UK and Spain slip in global ‘soft power’ ranking

The election of Emmanuel Macron as president has helped propel France to the top of a league table of global “soft power”, while Britain’s score has decreased partly as a result of Brexit.
But despite losing points for government stability, enterprise and favourability measured in worldwide polls, the UK hung on to second slot, thanks to the US tumbling from first to third following the election of Donald Trump.
Spain also slipped in the Soft Power 30 ranking, reflecting the country’s limited digital capabilities and its business reputation despite a strong cultural presence globally.
The report by communications firm Portland in partnership with the University of Southern California said Britain’s influence in the world had taken a hit, particularly among EU member states.
The future of the UK’s “soft power” will depend on whether Brexit results in the creation of a “global Britain”, as the UK Government hopes, or puts the country on a protectionist and nationalist path, said Portland’s Jonathan McClory.
Britain’s performance was boosted by internationally recognised brands such as the Premier League, world-leading creative and financial industries and assets such as the British Council and BBC World Service, said the report.
Mr Macron’s promise of increased global engagement and leadership from Paris fuelled France’s move from fifth to first place, on the back of long-standing strengths in diplomacy, culture and tourism.
Spain slipped from 12th position in the ranking in 2016 to number 15 this year.
The report’s authors said that despite retaining impressive cultural soft power through “unrivalled” cuisine and climate, Spain had been “leapfrogged in the digital sphere” by a wave of “savvy young digital diplomats”.
The report’s authors nonetheless said that, with Prime Minister Mariano Rajoy back in government for a second term in office, the political uncertainty that had plagued the country for 10 months had now come to an end.
“When Rajoy unexpectedly threw a Gibraltar-sized spanner into the Brexit process and hosted world leaders in Madrid in April 2017, it was suddenly clear that Spain sees an opportunity to regain influence at a time when other European countries are absorbed in their own problems,” the report said.
With the economy returning to pre-crisis levels and its current account in the surplus, Spain could well enjoy a strong end to 2017 and further repair the damage to its reputation caused by the 2008 meltdown, the authors of the study noted.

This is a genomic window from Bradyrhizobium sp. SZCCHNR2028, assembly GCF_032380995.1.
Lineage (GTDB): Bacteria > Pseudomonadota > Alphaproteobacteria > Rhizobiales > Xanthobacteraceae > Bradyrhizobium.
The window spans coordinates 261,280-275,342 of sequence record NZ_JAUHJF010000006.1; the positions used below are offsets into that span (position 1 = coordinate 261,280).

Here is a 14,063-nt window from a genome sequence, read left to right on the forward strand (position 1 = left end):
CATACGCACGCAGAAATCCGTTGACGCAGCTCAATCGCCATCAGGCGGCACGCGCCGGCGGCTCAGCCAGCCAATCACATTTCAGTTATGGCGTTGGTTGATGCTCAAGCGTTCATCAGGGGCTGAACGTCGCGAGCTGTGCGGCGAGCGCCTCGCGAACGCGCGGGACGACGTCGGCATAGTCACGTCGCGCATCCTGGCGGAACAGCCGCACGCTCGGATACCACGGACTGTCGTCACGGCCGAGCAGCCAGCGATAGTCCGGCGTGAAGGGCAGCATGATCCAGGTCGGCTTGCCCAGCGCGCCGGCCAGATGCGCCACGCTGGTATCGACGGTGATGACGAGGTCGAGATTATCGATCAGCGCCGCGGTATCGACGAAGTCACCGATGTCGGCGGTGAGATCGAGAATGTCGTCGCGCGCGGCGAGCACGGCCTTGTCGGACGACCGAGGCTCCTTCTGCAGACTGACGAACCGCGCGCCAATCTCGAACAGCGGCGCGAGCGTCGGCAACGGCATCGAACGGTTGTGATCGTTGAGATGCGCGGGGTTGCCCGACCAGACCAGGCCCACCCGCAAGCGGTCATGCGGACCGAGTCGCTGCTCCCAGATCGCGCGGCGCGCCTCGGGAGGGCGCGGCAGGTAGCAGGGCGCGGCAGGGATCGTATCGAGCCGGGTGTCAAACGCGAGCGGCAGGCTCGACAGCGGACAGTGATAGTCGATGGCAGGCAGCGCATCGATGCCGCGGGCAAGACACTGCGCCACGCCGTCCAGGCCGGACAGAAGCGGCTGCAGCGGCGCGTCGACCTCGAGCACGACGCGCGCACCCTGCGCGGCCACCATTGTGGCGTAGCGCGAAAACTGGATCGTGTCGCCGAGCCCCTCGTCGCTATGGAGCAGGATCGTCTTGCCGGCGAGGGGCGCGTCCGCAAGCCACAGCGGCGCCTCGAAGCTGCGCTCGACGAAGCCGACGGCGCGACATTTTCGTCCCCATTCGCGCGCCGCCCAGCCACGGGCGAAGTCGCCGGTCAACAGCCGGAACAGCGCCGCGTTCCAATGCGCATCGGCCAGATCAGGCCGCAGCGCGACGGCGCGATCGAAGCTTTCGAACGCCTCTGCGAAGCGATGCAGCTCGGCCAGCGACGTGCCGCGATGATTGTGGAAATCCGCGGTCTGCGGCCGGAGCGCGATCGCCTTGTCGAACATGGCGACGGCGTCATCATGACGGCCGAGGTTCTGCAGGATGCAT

“If soft power was purely based on cultural assets, Spain could continue without deviation or hesitation,” the report said.
“What’s clear though is that its digital capabilities and business reputation are lagging too far behind for it to return to the international fold as a major player, as [Spanish prime minister Mariano] Rajoy would like.”
“Spain naturally engages with people across the world, but the question remains as to how this translates into economic benefits for its people.”
The drop was even sharper for the US, which fell almost 10 points in international polling.
Germany and Canada were each down one place to fourth and fifth respectively in the ranking, which measures countries’ ability to attract, influence and persuade people from around the world.
Japan rose one place to sixth, one of a number of Asian states – including China – which increased their soft power this year.
“Looking at the objective metrics in this year’s Soft Power 30, not much has changed for the UK,” Mr McClory said.
“However, the international polling shows that British soft power has taken a hit, particularly in EU member countries.”
“The next two years will be critical for the future of Britain’s global influence.”
“As the UK prepares to exit the European Union, British soft power will hinge on whether HM Government can deliver on the concept of ‘Global Britain’ and ensure the UK is a champion of openness, tolerance and international collaboration.”
“If so, then British soft power – and global influence – can be safeguarded.”
“If the UK takes a protectionist and nationalist turn, however, it is likely that there will continue to be downward movement in the UK’s performance in the Soft Power 30 in the future.”

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